As predicted, there was no mention of gambling in the Queen's Speech on 11 May 2022. The long-awaited white paper containing Government proposals to reform gambling laws has still not surfaced and may not emerge until June, or even July.
When it does, as we anticipated in our article 'UK Gambling Act Review: What happens next?' on 1 April 2021, it is highly unlikely to include draft legislation. Instead, we expect it to outline areas on which the Government intends to legislate and seek further feedback from relevant stakeholders in advance of drafting legislation.
The Queen's Speech sets out those bills which the Government intends to introduce in Parliament during the following twelve months. Accordingly, any primary legislation arising out of the Gambling Act review is unlikely to be laid before Parliament until after the Queen's Speech in 2023 at the earliest. Any primary legislation proposed at that time would be unlikely to come into force until around at least Q1 2024, just ahead of the likely date for the next General Election. If the proposals are not considered sufficiently voter-friendly, they could easily be delayed further until after the General Election.
Although the Government reserves the right to introduce legislation outside of the Queen's Speech if it considers it appropriate to do so, our view is that this is highly unlikely to happen. There were 38 bills in the 2022 Queen's Speech (an extraordinary number) and many of them sit within the remit of DCMS (one of the smallest departments of State). In short, DCMS is committed to dealing with a significant number of other pressing matters including the proposed privatisation of Channel 4, the Digital Markets, Competition and Consumer Bill and associated Digital Markets Unit, the Online Safety Bill and the proposed Independent Football Regulator. A lack of bandwidth is likely to be a contributor to the delayed white paper.
The Gambling Act review remains somewhat of a hot potato and political appetite may be waning. Perhaps the looming threat of (as yet, unspecified) legislative change is considered to be more potent at delivering significant industry change and there is, of course, a lot that can be achieved without primary legislation.
In the next twelve to eighteen months, secondary legislation could be introduced and the Gambling Commission may introduce further changes to the Licence Conditions and Codes of Practice (LCCP). For example, it appears that the Gambling Commission still intends to launch a further consultation on identifying customers that are financially vulnerable and tackling significant unaffordable gambling. If the consultation is launched within the next three months, it would be likely to remain open for around three months and any proposed changes identified in the response would (based on previous consultations) be likely to have an implementation period of between three to six months. Therefore, further changes to the LCCP in relation to customer interaction or, more specifically, affordability, could come into effect within the next twelve months.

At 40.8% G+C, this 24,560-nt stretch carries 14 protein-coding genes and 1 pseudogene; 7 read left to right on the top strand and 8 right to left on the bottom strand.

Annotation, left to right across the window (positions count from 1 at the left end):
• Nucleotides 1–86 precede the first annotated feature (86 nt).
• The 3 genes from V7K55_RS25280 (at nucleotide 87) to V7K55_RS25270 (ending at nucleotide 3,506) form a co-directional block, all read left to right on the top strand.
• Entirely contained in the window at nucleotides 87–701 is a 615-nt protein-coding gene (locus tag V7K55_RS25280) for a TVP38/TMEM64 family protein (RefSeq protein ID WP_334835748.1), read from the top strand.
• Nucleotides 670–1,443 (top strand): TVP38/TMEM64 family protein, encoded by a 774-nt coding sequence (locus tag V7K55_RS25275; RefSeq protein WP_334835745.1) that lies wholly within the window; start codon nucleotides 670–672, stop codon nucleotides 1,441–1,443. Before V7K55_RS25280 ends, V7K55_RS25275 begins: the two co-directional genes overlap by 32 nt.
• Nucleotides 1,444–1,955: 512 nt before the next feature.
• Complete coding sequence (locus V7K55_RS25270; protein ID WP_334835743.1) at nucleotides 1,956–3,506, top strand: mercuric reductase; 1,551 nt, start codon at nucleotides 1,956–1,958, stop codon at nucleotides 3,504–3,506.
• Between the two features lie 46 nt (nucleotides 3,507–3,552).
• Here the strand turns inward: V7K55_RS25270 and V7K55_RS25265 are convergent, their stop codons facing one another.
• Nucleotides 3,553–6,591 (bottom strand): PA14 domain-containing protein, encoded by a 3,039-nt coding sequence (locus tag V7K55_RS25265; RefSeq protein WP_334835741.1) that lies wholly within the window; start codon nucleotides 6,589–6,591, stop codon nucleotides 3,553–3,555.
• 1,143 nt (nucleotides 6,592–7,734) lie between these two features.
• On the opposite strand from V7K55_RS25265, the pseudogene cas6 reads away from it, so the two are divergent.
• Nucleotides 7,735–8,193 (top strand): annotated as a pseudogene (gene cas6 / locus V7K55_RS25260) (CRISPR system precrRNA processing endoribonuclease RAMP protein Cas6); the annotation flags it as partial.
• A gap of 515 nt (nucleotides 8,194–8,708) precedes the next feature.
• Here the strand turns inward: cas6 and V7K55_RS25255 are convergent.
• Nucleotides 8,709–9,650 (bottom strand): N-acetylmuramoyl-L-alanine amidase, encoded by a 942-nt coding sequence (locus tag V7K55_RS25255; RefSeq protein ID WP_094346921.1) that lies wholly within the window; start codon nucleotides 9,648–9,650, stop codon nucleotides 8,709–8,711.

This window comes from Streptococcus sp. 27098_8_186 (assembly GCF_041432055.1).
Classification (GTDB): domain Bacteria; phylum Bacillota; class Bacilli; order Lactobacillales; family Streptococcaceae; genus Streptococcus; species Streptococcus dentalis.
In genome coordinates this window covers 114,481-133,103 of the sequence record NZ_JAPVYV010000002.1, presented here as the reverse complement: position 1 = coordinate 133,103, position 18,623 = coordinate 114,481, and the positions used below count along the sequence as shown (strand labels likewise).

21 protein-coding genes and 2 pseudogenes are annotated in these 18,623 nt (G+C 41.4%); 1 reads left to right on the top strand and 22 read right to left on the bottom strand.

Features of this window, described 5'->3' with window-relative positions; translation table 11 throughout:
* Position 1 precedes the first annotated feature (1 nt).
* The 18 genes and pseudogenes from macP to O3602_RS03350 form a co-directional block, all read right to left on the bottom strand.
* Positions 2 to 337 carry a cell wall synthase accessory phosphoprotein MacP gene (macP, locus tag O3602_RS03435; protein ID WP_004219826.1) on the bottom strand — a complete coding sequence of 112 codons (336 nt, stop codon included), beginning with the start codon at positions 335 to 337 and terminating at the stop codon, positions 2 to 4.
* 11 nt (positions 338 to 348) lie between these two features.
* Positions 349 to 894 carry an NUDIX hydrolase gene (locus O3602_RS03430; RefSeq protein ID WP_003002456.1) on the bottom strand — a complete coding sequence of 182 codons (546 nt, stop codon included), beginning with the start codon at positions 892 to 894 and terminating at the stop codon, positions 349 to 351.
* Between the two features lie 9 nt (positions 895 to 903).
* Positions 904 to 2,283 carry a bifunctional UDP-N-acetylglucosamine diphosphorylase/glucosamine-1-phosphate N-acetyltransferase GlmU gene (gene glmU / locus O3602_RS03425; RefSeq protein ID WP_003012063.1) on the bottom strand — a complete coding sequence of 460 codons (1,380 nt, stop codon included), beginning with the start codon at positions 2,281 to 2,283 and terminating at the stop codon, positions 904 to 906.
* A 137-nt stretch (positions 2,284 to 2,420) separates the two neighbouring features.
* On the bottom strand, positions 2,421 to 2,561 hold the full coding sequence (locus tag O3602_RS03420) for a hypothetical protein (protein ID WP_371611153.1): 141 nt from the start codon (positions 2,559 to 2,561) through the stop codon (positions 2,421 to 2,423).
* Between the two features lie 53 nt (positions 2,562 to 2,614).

The Gambling Commission has also stated that it will continue its broader programmes of work, focused on identifying customers at risk of harm, which includes close engagement with the Betting and Gaming Council (BGC) and Information Commissioner's Office (ICO) on the ‘single customer view’ pilot scheme.
It is possible (and perhaps even probable) that primary legislation in some form will be introduced in due course, but for the moment perhaps self-regulation, fortified by ongoing regulatory enforcement action by the Gambling Commission, is considered sufficient alongside continued efforts by the Gambling Commission in relation to affordability.
We are continuing to monitor the Gambling Act review and associated matters closely and will publish further updates in due course. If you have any questions, please do not hesitate to contact any of the authors or your usual contact at DRD Partnership or in the Mishcon de Reya Betting & Gaming team.